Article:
Google responds to complaints about Pixel 6 fingerprint sensor
Owners of Google’s new Pixel 6 smartphone have been complaining about the slow response time of its in-screen fingerprint sensor, or its failure to work at all.
That’s a real pain in the neck (or finger) when you’re left prodding the display in an increasingly desperate bid to access your new Google handset, with many owners ending up having to tap in their PIN.
Spotted by Engadget, Google finally acknowledged the issue on Sunday, November 7, though the company didn’t exactly offer a fix.
Responding to a tweet (below) from a Pixel 6 owner called Ian who complained that the problem was ruining his experience with the new phone, Google said it was “sorry for the hassle,” adding: “The Pixel 6 fingerprint sensor utilizes enhanced security algorithms. In some instances, these added protections can take longer to verify or require more direct contact with the sensor.”
We're sorry for the hassle. The Pixel 6 fingerprint sensor utilizes enhanced security algorithms. In some instances, these added protections can take longer to verify or require more direct contact with the sensor. Try troubleshooting steps: https://t.co/uTbifE5Uyo. Thanks. ^Levi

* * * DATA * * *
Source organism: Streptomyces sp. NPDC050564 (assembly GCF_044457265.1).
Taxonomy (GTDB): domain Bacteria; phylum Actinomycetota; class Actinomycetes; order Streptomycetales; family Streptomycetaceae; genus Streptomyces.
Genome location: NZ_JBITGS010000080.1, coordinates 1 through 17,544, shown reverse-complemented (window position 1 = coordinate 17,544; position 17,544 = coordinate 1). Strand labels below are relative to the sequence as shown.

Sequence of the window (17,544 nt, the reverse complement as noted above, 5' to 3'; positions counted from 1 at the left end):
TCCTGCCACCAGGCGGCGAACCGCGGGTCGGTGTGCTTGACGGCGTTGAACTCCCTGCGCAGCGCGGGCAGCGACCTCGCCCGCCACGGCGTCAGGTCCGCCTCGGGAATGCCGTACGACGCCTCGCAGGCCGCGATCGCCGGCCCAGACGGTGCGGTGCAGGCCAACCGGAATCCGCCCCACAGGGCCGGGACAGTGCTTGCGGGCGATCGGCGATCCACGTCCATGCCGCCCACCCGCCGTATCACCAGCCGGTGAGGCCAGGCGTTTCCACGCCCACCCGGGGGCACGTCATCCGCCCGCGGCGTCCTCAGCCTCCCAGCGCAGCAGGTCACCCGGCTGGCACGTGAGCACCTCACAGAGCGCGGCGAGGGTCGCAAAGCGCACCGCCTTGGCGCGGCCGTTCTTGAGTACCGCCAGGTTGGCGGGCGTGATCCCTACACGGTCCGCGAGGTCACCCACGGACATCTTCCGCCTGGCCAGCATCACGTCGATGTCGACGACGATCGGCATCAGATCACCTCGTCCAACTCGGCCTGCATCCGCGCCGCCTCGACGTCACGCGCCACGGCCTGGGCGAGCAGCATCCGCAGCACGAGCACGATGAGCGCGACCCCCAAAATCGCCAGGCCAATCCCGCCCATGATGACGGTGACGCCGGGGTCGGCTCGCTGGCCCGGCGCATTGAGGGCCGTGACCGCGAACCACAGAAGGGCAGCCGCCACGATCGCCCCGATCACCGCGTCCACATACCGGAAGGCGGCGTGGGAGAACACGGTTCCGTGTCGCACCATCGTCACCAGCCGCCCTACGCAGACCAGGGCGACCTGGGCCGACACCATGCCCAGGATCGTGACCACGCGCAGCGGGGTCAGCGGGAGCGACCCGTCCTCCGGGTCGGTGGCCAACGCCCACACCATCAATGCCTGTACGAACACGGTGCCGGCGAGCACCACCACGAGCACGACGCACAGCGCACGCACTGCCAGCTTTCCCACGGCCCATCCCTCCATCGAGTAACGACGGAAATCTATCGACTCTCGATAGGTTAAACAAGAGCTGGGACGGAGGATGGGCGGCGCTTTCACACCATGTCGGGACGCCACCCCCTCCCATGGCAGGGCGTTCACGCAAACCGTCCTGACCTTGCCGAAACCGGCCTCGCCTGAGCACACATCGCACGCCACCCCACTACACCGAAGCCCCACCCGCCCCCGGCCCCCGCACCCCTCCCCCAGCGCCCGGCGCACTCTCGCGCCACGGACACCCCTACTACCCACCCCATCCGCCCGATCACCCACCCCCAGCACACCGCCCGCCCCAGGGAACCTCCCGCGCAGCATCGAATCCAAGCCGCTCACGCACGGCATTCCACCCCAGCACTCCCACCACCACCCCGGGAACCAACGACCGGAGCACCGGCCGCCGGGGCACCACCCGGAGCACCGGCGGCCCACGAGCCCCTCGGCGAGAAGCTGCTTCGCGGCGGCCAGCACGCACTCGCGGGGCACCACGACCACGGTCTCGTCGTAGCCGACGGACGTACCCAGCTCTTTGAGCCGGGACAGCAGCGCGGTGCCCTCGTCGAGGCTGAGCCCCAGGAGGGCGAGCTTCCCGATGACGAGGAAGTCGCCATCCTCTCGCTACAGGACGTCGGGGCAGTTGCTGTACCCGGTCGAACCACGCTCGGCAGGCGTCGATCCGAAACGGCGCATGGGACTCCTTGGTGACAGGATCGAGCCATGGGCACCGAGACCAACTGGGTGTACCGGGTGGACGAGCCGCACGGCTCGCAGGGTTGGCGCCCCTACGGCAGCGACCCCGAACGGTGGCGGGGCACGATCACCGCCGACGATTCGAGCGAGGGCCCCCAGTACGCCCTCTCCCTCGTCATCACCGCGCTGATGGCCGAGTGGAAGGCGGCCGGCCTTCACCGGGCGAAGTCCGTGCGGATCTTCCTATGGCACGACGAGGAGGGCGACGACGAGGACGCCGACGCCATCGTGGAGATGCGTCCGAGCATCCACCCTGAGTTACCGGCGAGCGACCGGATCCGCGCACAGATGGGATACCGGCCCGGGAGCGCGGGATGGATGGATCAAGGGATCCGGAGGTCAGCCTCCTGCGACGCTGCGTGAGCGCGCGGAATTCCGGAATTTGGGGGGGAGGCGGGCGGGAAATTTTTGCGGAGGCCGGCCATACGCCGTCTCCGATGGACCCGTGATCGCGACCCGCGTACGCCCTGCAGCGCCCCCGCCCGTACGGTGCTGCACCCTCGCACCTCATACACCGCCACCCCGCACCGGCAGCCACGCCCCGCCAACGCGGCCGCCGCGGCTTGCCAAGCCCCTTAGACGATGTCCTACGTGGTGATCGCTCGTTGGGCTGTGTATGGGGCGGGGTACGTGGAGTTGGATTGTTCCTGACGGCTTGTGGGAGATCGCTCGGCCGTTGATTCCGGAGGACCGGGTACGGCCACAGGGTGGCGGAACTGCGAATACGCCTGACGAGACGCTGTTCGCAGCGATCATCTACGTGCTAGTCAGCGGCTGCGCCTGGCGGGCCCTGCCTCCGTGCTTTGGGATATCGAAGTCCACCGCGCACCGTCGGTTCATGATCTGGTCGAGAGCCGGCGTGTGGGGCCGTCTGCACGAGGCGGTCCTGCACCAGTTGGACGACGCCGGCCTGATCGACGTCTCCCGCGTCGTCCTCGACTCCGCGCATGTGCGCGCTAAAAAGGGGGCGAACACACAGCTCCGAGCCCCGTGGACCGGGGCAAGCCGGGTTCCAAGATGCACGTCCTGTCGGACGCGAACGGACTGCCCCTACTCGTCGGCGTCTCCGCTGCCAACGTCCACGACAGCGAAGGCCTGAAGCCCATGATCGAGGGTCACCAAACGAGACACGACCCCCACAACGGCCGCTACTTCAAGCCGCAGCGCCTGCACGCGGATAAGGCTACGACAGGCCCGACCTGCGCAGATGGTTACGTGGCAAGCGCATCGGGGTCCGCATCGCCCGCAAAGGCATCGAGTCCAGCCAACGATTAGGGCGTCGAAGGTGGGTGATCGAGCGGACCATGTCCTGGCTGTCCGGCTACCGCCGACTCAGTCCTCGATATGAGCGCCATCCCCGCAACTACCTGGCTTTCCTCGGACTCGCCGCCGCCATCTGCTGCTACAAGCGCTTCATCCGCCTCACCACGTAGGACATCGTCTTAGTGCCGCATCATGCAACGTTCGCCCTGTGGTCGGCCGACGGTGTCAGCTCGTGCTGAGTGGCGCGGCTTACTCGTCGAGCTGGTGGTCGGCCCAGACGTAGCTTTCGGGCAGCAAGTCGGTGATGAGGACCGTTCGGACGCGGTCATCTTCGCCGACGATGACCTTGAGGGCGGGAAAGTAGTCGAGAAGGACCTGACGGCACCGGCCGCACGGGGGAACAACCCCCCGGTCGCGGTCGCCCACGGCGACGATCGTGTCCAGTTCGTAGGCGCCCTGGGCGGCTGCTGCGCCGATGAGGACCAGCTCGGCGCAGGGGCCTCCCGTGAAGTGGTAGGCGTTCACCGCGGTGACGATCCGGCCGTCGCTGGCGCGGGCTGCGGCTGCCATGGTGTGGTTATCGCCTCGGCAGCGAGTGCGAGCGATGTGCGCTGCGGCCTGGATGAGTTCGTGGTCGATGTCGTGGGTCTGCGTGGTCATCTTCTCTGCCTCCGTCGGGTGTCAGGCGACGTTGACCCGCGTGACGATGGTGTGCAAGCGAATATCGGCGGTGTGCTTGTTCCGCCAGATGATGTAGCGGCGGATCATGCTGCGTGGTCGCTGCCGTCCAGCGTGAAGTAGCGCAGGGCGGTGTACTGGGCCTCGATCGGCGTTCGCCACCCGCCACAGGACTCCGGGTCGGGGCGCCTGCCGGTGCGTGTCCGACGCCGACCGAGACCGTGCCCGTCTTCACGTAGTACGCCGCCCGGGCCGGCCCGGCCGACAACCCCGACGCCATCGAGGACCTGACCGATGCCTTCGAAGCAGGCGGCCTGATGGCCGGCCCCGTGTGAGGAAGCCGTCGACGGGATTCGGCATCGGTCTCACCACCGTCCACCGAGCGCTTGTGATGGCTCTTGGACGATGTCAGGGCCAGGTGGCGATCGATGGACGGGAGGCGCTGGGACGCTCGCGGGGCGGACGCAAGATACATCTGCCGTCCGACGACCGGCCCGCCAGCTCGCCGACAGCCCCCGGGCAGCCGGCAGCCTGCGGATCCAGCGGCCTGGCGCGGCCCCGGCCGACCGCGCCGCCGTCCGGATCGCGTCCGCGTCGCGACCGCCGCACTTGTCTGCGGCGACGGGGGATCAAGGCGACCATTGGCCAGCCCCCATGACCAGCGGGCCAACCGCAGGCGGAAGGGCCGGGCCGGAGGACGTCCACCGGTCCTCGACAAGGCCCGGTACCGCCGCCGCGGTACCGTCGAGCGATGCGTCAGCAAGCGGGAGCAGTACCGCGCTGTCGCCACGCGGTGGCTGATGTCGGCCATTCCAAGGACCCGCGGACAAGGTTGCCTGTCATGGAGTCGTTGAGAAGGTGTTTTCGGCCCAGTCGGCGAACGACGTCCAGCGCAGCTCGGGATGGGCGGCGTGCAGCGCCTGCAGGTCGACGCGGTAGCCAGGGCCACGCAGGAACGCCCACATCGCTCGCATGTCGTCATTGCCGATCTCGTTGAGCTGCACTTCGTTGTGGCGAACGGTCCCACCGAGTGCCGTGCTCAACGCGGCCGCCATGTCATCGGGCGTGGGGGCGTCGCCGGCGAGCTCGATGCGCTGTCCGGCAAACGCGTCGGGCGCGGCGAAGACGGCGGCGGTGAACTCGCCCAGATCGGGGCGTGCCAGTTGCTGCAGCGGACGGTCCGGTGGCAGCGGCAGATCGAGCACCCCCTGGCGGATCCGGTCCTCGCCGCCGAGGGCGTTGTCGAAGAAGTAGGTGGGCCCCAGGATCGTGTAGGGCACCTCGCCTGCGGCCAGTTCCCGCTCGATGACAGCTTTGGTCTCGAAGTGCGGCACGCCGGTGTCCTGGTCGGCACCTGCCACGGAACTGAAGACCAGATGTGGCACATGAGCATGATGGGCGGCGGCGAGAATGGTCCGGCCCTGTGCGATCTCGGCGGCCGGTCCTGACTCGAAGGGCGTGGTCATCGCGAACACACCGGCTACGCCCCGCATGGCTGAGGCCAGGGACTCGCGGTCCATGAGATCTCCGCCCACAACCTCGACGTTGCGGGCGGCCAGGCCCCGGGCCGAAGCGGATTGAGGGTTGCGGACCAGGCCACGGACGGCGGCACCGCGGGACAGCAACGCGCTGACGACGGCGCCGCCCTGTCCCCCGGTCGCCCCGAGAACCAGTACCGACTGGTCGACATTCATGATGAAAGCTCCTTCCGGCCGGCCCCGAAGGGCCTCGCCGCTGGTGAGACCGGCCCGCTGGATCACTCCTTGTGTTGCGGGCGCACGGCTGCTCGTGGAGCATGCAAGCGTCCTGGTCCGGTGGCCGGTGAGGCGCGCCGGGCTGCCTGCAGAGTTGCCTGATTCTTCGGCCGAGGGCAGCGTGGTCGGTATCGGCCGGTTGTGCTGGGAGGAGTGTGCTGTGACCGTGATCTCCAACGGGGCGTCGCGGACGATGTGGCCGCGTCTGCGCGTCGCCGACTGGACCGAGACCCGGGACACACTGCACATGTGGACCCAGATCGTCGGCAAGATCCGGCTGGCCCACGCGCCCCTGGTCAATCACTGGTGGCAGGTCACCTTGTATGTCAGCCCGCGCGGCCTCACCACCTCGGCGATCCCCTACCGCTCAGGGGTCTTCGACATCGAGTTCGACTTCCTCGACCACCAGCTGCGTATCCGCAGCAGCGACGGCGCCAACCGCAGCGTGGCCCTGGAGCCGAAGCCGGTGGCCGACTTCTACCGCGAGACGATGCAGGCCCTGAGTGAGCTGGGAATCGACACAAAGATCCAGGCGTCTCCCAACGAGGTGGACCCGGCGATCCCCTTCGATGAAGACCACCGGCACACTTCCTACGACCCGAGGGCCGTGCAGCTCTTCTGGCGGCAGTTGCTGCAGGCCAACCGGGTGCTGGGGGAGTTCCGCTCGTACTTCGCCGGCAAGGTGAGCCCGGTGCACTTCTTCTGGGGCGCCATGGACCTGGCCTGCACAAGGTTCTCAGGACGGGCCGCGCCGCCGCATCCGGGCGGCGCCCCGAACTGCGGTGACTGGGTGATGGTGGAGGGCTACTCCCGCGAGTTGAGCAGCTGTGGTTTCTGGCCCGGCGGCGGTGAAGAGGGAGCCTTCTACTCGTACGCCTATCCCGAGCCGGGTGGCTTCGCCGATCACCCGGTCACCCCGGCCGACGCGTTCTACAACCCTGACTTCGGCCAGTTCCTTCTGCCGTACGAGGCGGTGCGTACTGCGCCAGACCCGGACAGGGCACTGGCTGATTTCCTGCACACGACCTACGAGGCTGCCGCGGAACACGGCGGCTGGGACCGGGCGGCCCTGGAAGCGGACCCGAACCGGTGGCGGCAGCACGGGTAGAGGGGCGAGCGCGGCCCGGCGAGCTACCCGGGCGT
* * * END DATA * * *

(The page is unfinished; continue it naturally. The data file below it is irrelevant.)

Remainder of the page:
— Made By Google (@madebygoogle) November 6, 2021
No, there’s no mention of the software fix that Ian said he was hoping for, nor does Google suggest that there’s any kind of fault with the new phone.
The company told Ian to check out its list of troubleshooting tips, but later said that none of them worked, adding that the sensor was “still very inaccurate.”
He added that he was using a screen protector on the Pixel 6 and had activated the “increase touch sensitivity” button (accessible via Settings/Display/Advanced) that Google says enhances the sensor’s responsiveness when a protector is on the display. But the problem persisted.
Digital Trends’ senior mobile writer Andy Boxall also noted the same problem in his recent hands-on review of the Pixel 6 Pro, describing the sensor as “slow and unreliable,” despite registering his print several times.
This is the first Pixel phone to use an in-screen fingerprint sensor and so the concern is that Google may have failed to thoroughly test it prior to release. The Pixel 5 had a sensor mounted on the back of the device, while the Pixel 4 used face unlock.
We’ve reached out to Google to see if it can offer more information on the issue, and whether it’s considering a software update to fix it, and we will update this article when we hear back.